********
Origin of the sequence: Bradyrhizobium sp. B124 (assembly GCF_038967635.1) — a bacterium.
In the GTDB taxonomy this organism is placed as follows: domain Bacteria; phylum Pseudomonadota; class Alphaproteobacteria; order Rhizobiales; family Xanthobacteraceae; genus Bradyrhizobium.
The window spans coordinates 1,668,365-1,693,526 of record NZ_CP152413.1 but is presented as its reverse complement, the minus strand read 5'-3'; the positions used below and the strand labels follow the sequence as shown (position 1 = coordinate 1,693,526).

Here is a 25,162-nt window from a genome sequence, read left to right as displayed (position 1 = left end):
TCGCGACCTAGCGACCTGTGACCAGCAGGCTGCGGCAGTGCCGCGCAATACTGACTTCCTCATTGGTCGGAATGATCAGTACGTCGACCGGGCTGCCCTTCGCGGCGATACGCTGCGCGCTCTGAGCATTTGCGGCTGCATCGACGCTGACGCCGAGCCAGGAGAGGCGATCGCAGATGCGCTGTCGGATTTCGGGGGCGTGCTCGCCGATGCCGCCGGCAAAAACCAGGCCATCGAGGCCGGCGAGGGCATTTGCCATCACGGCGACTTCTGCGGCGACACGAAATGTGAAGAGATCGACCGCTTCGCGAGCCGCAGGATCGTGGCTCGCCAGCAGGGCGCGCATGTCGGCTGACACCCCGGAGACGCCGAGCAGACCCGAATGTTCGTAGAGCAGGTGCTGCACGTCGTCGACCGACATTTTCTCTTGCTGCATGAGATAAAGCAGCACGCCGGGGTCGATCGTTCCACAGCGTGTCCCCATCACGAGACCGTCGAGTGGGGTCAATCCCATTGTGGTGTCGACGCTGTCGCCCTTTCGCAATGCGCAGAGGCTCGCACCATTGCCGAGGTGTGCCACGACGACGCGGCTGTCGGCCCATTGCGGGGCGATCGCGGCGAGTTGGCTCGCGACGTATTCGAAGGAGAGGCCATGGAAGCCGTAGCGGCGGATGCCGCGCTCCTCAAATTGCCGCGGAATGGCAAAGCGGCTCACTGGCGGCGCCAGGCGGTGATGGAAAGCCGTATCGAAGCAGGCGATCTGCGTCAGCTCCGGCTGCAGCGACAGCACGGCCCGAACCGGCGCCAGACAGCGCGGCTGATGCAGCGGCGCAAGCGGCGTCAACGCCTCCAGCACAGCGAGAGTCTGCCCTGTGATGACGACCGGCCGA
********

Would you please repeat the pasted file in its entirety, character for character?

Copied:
Origin of the sequence: Bradyrhizobium sp. B124 (assembly GCF_038967635.1) — a bacterium.
In the GTDB taxonomy this organism is placed as follows: domain Bacteria; phylum Pseudomonadota; class Alphaproteobacteria; order Rhizobiales; family Xanthobacteraceae; genus Bradyrhizobium.
The window spans coordinates 1,668,365-1,693,526 of record NZ_CP152413.1 but is presented as its reverse complement, the minus strand read 5'-3'; the positions used below and the strand labels follow the sequence as shown (position 1 = coordinate 1,693,526).

Here is a 25,162-nt window from a genome sequence, read left to right as displayed (position 1 = left end):
TCGCGACCTAGCGACCTGTGACCAGCAGGCTGCGGCAGTGCCGCGCAATACTGACTTCCTCATTGGTCGGAATGATCAGTACGTCGACCGGGCTGCCCTTCGCGGCGATACGCTGCGCGCTCTGAGCATTTGCGGCTGCATCGACGCTGACGCCGAGCCAGGAGAGGCGATCGCAGATGCGCTGTCGGATTTCGGGGGCGTGCTCGCCGATGCCGCCGGCAAAAACCAGGCCATCGAGGCCGGCGAGGGCATTTGCCATCACGGCGACTTCTGCGGCGACACGAAATGTGAAGAGATCGACCGCTTCGCGAGCCGCAGGATCGTGGCTCGCCAGCAGGGCGCGCATGTCGGCTGACACCCCGGAGACGCCGAGCAGACCCGAATGTTCGTAGAGCAGGTGCTGCACGTCGTCGACCGACATTTTCTCTTGCTGCATGAGATAAAGCAGCACGCCGGGGTCGATCGTTCCACAGCGTGTCCCCATCACGAGACCGTCGAGTGGGGTCAATCCCATTGTGGTGTCGACGCTGTCGCCCTTTCGCAATGCGCAGAGGCTCGCACCATTGCCGAGGTGTGCCACGACGACGCGGCTGTCGGCCCATTGCGGGGCGATCGCGGCGAGTTGGCTCGCGACGTATTCGAAGGAGAGGCCATGGAAGCCGTAGCGGCGGATGCCGCGCTCCTCAAATTGCCGCGGAATGGCAAAGCGGCTCACTGGCGGCGCCAGGCGGTGATGGAAAGCCGTATCGAAGCAGGCGATCTGCGTCAGCTCCGGCTGCAGCGACAGCACGGCCCGAACCGGCGCCAGACAGCGCGGCTGATGCAGCGGCGCAAGCGGCGTCAACGCCTCCAGCACAGCGAGAGTCTGCCCTGTGATGACGACCGGCCGA